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{{ printedBook.courseTrack.name }} {{ printedBook.name }} When the quotient of two variables is equal to a constant, they are said to have direct variation, or direct proportionality.

Algebraically, this relationship is represented as the constant $k$ being equal to the ratio of $y$ to $x.$

$k=xy ⇔y=kx$

This relationship can also be described graphically by a linear function that passes through the origin.

Two quantities are said to have inverse variation when the product of $x$ and $y$ is constant.

$k=xy⇔y=xk $

A joint variation, also known as joint proportionality, occurs when one variable depends on two or more variables and varies directly with each of them when the others are kept constant.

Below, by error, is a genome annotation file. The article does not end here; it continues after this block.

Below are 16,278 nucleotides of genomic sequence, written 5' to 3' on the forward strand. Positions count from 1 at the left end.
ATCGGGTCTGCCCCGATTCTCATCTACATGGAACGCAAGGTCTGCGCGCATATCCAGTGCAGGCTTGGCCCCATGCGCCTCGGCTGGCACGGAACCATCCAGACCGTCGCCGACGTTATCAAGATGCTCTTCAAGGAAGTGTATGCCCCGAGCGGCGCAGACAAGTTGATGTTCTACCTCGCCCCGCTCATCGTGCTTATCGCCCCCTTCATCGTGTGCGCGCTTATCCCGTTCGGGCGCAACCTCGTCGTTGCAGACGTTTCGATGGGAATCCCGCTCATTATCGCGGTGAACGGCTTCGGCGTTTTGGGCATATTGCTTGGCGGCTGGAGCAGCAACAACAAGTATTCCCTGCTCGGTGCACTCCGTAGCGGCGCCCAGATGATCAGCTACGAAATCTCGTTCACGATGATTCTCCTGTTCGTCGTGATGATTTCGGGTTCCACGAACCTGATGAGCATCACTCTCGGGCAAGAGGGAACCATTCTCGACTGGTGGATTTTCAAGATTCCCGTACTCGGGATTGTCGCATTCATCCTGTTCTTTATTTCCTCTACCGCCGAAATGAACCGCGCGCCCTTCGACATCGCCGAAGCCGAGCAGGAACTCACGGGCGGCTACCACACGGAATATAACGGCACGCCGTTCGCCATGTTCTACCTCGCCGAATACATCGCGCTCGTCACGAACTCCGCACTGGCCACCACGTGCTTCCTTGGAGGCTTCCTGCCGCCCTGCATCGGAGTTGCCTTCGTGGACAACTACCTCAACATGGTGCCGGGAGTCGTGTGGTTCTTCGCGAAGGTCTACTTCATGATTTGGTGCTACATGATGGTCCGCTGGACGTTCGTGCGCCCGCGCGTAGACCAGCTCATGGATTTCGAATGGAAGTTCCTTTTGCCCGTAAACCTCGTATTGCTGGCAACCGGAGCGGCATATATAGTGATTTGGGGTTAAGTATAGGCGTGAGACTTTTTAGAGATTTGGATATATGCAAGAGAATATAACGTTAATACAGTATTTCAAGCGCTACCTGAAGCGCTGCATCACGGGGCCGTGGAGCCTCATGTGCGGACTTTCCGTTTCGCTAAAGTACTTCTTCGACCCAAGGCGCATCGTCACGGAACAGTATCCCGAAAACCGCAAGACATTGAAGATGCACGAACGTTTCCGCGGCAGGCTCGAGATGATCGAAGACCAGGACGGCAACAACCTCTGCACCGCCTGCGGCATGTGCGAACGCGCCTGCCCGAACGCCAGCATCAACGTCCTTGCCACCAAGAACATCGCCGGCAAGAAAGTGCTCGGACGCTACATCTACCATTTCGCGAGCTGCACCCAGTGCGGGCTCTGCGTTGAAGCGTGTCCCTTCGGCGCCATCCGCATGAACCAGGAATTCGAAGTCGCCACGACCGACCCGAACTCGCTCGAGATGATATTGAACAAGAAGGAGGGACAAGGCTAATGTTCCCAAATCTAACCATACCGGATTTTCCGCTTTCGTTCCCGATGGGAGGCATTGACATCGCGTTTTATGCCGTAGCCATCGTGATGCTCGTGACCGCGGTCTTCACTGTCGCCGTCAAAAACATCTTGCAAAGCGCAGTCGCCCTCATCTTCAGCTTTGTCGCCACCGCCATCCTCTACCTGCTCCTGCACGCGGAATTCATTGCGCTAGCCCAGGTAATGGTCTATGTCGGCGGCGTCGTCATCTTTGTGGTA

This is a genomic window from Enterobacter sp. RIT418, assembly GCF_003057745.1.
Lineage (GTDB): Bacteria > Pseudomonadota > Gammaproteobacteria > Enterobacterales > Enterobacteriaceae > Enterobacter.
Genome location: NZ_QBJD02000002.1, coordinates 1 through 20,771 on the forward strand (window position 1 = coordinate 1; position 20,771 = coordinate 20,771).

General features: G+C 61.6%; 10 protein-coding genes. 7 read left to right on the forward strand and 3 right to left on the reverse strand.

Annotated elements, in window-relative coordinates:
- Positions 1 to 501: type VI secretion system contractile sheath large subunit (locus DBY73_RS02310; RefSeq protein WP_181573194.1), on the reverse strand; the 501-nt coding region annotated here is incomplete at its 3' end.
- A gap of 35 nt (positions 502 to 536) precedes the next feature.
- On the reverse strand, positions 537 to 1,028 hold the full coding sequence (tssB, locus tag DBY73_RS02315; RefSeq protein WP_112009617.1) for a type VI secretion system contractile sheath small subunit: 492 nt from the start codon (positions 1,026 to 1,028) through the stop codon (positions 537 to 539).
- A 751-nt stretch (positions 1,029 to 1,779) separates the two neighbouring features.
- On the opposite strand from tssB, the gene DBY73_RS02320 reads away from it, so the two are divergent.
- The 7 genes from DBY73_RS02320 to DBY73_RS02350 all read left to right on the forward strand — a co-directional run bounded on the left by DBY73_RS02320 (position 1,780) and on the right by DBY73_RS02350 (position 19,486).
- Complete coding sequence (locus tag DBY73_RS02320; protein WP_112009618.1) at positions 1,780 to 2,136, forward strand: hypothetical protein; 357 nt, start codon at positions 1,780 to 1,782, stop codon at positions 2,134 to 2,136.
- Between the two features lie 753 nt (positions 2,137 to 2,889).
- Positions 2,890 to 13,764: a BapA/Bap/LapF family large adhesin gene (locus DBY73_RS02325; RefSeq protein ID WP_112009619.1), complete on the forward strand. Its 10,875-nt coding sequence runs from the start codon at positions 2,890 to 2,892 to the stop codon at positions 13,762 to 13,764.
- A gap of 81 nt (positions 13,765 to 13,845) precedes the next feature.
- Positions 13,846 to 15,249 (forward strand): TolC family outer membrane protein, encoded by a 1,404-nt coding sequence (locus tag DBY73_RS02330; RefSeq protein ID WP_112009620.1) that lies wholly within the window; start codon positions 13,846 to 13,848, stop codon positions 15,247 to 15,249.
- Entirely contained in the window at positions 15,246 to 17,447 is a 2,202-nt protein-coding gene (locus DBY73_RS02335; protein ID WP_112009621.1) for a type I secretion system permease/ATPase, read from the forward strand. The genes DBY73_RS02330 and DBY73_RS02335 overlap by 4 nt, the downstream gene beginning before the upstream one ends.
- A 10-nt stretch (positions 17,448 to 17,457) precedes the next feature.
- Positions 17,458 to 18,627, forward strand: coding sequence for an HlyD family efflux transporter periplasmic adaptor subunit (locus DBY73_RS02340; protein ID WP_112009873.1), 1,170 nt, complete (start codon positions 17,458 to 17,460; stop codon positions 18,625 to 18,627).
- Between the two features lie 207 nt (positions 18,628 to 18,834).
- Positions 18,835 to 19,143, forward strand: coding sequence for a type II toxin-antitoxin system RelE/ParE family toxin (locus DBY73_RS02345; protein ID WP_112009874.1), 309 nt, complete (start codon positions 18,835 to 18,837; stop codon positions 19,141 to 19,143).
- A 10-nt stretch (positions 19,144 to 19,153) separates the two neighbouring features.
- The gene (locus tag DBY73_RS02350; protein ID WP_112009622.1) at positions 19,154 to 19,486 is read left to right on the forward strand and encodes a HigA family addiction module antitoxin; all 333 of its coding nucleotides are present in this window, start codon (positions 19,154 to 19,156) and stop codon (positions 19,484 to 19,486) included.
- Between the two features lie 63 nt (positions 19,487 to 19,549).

$z=kxy$

The variable $z$ has joint variation with $x$ and $y.$

A combined variation, or combined proportionality, is when one variable depends on two or more variables either directly, inversely, or a combination of both.

$z=ykx $

The variable $z$ depends on two other variables, $x$ and $y.$ Therefore, this is a combined variation. Any joint variation is also a combined variation.